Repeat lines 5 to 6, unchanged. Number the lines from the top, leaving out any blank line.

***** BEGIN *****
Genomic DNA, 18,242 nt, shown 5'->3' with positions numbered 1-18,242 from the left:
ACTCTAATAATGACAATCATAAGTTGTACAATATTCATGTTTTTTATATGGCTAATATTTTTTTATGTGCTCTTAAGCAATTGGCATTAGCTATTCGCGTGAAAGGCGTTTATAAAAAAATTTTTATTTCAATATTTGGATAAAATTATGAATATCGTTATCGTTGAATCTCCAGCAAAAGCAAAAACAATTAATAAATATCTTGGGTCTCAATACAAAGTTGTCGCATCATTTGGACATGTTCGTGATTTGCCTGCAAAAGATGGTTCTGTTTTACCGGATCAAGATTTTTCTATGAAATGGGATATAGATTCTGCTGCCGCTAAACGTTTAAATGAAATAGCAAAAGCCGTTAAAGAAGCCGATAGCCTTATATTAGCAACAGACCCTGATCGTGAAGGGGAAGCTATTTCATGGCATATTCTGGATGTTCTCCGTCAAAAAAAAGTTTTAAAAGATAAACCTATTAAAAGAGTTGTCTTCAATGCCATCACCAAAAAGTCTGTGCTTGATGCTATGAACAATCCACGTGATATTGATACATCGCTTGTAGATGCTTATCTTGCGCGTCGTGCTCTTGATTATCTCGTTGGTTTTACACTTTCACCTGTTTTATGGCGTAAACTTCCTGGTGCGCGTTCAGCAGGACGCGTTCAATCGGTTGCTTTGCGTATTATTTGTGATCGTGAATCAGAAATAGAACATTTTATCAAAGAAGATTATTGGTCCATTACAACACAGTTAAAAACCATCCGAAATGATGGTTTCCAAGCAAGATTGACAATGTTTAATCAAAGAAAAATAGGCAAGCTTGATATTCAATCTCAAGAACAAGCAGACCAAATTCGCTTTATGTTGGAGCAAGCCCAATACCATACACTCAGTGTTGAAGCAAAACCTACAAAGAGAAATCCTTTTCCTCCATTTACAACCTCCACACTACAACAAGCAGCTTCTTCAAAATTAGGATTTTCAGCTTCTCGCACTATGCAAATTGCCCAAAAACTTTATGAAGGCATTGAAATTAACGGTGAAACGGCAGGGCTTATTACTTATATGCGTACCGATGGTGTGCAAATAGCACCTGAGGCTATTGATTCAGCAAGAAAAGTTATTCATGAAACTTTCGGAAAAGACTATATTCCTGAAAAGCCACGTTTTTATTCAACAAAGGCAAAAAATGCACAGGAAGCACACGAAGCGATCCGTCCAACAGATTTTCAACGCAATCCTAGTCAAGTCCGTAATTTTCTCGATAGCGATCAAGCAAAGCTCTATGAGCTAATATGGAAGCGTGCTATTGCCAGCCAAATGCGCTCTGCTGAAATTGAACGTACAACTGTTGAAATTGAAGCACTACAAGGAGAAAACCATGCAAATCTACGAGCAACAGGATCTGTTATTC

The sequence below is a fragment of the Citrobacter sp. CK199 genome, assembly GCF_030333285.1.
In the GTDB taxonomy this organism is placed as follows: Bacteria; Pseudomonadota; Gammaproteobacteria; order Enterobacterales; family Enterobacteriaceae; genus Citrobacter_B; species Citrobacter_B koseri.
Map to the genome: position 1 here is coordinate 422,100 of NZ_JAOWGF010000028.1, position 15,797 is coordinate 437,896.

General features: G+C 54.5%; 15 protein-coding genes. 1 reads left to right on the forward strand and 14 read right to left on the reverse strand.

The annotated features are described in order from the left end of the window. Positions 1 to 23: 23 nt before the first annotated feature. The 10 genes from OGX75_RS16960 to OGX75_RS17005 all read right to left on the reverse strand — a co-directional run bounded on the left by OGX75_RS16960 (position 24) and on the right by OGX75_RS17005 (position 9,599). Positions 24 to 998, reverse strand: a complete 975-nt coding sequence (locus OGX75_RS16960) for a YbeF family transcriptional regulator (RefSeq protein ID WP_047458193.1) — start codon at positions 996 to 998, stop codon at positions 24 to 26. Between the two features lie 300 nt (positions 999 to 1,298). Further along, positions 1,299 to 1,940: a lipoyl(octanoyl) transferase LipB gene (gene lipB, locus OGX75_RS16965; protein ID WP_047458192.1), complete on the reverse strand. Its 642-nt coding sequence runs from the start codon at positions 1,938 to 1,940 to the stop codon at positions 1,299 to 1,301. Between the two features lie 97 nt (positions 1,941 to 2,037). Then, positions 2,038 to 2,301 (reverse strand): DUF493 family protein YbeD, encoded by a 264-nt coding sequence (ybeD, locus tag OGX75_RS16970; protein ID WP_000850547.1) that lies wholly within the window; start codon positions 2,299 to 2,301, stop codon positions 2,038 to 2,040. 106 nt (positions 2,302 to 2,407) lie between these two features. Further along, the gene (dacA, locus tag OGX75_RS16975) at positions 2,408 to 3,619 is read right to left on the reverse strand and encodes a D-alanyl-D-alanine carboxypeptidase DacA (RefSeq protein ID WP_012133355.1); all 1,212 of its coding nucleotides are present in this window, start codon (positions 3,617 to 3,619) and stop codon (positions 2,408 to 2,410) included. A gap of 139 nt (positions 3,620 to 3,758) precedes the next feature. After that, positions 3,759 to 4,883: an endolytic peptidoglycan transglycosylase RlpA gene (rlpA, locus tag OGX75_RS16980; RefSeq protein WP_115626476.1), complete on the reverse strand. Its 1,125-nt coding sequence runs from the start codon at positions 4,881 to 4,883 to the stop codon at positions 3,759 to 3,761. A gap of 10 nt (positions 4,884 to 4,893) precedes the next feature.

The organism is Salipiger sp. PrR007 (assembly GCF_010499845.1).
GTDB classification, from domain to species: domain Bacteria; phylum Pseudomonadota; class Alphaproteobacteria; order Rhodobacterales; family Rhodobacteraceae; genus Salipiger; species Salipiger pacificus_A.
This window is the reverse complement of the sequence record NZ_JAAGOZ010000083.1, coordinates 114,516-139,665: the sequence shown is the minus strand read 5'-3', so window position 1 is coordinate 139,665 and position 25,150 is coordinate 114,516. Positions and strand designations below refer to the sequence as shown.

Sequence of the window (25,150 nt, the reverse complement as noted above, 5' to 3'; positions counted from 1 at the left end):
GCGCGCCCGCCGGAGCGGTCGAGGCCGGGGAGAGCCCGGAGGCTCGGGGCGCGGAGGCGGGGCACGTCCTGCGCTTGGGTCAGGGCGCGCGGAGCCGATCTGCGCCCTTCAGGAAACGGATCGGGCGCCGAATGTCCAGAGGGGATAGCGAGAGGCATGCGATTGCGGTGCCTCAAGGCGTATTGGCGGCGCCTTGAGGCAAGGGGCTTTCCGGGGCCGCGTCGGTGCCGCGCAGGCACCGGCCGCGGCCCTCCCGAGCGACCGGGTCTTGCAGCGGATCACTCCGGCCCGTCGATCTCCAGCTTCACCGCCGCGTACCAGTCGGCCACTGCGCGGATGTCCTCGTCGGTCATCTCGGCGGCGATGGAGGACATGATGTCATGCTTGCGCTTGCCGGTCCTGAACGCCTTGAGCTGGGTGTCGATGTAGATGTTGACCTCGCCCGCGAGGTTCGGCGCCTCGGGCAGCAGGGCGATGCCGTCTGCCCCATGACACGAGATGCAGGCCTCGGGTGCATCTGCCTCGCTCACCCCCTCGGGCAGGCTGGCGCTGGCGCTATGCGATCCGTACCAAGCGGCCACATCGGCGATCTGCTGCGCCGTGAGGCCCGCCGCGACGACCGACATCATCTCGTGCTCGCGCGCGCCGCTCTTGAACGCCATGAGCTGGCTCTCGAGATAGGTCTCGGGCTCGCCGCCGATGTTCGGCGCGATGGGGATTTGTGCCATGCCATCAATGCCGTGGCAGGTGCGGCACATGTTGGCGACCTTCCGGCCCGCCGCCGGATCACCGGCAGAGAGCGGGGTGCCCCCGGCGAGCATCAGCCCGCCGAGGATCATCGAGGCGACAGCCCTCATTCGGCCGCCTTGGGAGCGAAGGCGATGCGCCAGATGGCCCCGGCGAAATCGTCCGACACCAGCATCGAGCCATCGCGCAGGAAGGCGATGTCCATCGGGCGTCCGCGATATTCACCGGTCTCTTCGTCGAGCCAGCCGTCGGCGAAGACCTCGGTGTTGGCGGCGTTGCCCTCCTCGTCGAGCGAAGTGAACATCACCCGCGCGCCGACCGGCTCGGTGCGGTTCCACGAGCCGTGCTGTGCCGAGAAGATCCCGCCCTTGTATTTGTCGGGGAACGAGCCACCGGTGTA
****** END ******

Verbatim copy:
Map to the genome: position 1 here is coordinate 422,100 of NZ_JAOWGF010000028.1, position 15,797 is coordinate 437,896.

General features: G+C 54.5%; 15 protein-coding genes. 1 reads left to right on the forward strand and 14 read right to left on the reverse strand.